“Customers don’t have the patience for us to get our acts together and we see a big threat if someone really does come in to try disrupt this market,” said one participant. “There are other industries that are much better at all of this. Auto manufacturers, for example, are collecting data about car usage, driving behaviours, location and taking a lot of what used to be insurance intellectual property. If we don’t get our act together, the consumer will run out of patience with us.”

The next five years

One thing is clear: more change and disruption is on its way and our participants are bracing themselves for relentless iteration and re-invention.

“It’s a sprint in some areas for more tactical changes but it’s also a long journey to keep re-engineering and transforming ourselves,” said one participant. “You have to build something knowing that in a few years you will be building something even better. We will never get to the point where everything is done, we will keep re-inventing ourselves year on year.”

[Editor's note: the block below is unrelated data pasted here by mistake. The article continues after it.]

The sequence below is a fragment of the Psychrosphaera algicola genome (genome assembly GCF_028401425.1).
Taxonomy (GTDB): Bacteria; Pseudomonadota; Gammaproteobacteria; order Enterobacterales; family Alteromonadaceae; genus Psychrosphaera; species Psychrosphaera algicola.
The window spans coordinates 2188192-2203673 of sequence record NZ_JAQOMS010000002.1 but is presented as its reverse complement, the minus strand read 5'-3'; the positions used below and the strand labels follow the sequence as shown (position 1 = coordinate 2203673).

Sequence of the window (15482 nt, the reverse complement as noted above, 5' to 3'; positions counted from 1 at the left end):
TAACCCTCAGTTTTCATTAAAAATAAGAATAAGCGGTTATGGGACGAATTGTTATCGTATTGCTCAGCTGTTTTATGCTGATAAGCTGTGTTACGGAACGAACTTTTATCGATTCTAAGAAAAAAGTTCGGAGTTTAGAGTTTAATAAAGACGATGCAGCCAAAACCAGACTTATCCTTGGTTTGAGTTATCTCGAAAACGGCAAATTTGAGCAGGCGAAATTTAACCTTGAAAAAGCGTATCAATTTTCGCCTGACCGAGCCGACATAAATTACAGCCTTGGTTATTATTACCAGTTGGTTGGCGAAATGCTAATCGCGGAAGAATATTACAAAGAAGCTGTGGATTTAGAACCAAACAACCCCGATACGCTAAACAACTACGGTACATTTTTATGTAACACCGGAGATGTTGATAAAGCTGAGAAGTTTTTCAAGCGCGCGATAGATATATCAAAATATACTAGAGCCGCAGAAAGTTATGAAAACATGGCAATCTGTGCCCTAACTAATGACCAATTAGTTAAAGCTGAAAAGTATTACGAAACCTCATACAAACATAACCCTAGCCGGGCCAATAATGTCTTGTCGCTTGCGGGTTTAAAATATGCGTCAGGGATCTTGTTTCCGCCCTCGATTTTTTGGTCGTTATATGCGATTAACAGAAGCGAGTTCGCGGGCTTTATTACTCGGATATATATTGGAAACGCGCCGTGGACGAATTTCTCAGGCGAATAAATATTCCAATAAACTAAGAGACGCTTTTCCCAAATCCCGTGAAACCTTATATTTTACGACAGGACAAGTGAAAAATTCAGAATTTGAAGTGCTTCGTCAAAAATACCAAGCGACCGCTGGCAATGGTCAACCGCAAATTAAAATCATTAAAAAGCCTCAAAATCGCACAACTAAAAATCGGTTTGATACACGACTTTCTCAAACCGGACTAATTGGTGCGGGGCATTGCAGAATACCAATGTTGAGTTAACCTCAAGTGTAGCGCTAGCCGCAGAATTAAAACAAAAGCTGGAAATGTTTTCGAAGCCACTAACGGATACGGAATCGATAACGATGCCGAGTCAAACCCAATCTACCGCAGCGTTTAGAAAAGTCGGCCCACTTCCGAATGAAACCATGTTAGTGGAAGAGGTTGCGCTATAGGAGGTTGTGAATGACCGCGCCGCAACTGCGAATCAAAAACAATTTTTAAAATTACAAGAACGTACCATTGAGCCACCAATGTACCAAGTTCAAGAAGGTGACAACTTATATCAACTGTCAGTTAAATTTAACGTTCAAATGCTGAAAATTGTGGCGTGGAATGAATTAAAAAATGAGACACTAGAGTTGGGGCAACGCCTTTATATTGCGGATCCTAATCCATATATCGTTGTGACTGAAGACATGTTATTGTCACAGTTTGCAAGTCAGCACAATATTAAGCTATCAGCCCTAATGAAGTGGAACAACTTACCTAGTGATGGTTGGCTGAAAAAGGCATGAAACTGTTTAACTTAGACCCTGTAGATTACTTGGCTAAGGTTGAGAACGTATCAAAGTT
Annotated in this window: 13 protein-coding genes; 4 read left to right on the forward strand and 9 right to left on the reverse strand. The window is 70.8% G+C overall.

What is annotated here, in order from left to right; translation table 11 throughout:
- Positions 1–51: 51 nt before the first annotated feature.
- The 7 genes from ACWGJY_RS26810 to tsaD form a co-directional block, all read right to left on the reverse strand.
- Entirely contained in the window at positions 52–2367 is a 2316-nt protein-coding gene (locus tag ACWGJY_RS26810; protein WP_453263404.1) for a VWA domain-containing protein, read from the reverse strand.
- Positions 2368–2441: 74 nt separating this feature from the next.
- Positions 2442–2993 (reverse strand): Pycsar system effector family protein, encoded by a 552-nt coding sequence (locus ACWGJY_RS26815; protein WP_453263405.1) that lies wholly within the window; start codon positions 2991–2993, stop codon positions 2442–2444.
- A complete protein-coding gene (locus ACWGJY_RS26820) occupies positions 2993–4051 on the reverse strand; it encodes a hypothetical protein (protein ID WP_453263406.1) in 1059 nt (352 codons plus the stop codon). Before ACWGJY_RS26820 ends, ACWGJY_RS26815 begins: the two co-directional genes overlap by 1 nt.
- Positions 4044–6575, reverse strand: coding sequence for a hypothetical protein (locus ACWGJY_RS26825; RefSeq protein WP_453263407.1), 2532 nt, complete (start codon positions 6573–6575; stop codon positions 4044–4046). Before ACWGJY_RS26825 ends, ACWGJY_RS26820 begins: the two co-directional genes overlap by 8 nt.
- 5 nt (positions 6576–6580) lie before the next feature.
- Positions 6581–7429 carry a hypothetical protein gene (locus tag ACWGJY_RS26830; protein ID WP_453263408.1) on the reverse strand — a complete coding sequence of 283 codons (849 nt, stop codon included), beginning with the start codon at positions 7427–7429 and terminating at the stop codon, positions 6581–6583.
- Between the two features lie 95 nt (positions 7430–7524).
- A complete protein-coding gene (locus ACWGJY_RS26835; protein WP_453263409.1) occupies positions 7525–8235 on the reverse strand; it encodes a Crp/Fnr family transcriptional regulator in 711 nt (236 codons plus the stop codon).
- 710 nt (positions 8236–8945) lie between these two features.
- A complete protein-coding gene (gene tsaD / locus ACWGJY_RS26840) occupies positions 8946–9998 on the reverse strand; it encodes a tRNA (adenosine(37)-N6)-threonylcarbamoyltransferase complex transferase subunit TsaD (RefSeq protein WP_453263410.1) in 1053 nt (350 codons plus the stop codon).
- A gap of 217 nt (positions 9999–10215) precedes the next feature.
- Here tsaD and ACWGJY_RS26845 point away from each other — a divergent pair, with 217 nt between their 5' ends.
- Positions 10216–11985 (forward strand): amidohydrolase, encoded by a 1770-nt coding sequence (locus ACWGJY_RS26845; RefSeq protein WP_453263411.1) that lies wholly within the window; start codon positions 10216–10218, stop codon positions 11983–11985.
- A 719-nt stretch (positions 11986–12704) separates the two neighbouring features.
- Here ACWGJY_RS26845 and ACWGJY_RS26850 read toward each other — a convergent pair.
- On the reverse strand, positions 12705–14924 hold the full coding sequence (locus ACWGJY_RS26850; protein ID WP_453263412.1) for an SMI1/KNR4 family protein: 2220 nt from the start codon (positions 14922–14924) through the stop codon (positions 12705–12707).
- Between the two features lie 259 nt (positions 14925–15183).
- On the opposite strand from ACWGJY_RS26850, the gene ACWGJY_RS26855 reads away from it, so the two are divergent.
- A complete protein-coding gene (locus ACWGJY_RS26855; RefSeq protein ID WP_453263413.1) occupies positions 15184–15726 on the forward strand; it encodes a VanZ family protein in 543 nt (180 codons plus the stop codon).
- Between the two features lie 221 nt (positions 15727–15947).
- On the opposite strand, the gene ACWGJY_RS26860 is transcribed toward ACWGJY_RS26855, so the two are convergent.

Others agreed that for many insurers, this hard work is only just beginning. After all, this is an industry where analogue forms and fax machines still play a role in many customer journeys. “We generate a lot of forms,” said one carrier. “We need to get away from that. There are start-up solutions that turn the form into a two-way communication and that’s where we’d like to be in the next five years.”

“Risks that used to be the lifeblood of insurance are being diluted and even eliminated,”


Jim Bruce, Salesforce